Despite having some Destiny disillusionment, I couldn’t help but check out the Destiny 2 beta a couple weeks ago. I honestly wasn’t expecting much so I found myself pleasantly surprised by what it had to offer. The opening mission was engaging, the revamped Crucible was fun, and the “Inverted Spire” strike was at least new if nothing else. Mild surprises aside, I don’t think every change was for the best. What’s more, I found that many of my chief questions still remained unanswered once all was said and done. So did the beta do its job? Well, yes and no.
As a former fan of Destiny, my expectations of the Destiny 2 beta weren’t all that high. After reading announcement after disappointing announcement, I was convinced that I wasn’t going to find all that much to like in the beta. I was wrong. That became clear as soon as the opening mission started up. Instead of immediately dropping in an being told to go scan things with my Ghost, I got an actual opening cut-scene; with set-up and everything! I actually knew what was going on by the time I actually got to start playing, and you know what? The scenario was actually fun. I was trying to keep the Tower from being overrun. My hunter was constantly on the move, roaming through unfamiliar parts of the Tower and bumping into major NPCs along the way. The mission took me through several short cut-scenes, gave me several chances to try out the new abilities, and even showed that we’ll actually have real a villain to fight against this time, not just another generic raid boss. This is what the first game should have been like, so good on Bungie for finally realizing that.
The other major improvement I noticed was in the Crucible. Now, I’m not exactly a fan of everything being reduced to 4v4. I’m of the opinion that with the kind of backing this game has, they should have just bit the bullet and gone with dedicated servers like every other modern multiplayer shooter game. That said, I did like the changes they made to the core of how the Crucible works. Destiny 2’s Crucible is faster-paced overall, while individual encounters are slower. This is due to the game’s new system of limiting the use of powerful weapons and supers, making one-shot kills the exception rather than the norm. Players are going to have to become skilled at dodging and keeping a bead on their opponents if they want to emerge victorious. It’s a very welcome change that Destiny has sorely needed for a long time now. I am a bit concerned about the longer cool-down rates for abilities, but the gameplay did feel better overall. However, better gameplay does not necessarily mean a superior game.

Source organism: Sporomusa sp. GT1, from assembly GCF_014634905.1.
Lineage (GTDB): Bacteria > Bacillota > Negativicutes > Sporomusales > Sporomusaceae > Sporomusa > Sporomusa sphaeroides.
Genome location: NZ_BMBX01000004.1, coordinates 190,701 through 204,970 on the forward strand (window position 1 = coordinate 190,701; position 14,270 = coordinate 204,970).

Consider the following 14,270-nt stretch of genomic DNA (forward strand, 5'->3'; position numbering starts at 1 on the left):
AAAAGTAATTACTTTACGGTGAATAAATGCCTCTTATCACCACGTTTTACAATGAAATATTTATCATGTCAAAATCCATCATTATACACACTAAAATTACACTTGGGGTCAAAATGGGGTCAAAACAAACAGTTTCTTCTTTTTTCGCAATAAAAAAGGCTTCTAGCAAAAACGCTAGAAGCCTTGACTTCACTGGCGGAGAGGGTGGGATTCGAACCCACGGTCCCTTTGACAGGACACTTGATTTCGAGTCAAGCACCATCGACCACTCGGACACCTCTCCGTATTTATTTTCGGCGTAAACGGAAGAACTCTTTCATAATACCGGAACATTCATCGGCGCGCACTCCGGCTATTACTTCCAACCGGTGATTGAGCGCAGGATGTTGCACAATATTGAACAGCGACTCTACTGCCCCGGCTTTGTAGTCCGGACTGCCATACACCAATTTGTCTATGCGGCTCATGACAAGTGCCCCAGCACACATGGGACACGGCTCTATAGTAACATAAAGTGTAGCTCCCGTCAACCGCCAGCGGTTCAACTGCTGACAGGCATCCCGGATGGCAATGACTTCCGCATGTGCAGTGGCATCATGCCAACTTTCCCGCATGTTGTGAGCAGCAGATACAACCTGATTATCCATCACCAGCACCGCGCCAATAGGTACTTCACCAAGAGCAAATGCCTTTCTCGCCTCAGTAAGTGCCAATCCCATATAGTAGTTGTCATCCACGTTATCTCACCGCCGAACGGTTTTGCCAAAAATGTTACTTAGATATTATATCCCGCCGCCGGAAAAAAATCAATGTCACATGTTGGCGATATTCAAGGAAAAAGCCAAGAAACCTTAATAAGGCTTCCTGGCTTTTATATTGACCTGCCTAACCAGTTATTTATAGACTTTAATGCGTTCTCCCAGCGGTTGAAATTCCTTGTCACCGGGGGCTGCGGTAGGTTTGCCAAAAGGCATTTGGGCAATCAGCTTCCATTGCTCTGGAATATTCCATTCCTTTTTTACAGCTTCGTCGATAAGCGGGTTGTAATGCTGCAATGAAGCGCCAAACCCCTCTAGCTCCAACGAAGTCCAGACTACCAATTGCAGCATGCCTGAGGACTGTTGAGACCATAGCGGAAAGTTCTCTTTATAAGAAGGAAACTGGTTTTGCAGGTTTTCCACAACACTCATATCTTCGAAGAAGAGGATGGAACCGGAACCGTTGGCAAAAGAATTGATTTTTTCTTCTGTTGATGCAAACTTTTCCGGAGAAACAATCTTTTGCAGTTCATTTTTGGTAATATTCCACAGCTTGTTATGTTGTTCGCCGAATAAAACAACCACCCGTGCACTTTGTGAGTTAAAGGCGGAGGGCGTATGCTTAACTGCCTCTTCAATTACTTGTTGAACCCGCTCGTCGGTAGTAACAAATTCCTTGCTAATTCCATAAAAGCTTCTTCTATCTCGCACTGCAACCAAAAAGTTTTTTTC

While the beta did convince me that the game would play better than Destiny, it failed to convince me of its ability to rise above its predecessor. Class, Crucible, and story change-ups are all well and good, but I’m still seeing a game that’s very structurally similar to vanilla Destiny. In 2014, Destiny launched with four worlds to “explore”, the same will be true of Destiny 2. Destiny launched with just one raid that only became available two weeks later. The same will be true of Destiny 2. Destiny launched with two “expansions” already planned (which were later revealed to have been cut from the base game). Destiny 2 will also be launching with two pre-planned expansions. We also still have no idea if the sequel will address any of the major problems which plagued the original; problems such as: content quickly going stale, an overall pointless grind, and a pvp mode which could only support two viable weapon archetypes at any given time. It’s probably asking too much to expect a beta to address these issues, but it would have been nice to at least get a hint or two.
The Destiny 2 beta was more or less what I expected it to be. It was fun and provided a chance to get some hands-on experience with the game’s tweaked class abilities and competitive multiplayer. Its opening mission impressed with its flow, character moments and set-up of a proper villain, and the strike was enjoyable for what it was. Beyond that though, it failed to convince me that Destiny 2 is actually going to be better than the first game. It felt different, but not in a way that made it clear that this was a new game with a better way of doing things. However, that very well may change once the full game is released and all those nagging questions are answered. For now though, I’m still not quite ready to jump back into the Destiny universe.
What did you think of the Destiny 2 beta? Will you be jumping in on day 1? If you played the first game, what are the major issues you hope to see addressed in Destiny 2?
Lede image captured by Hatmonster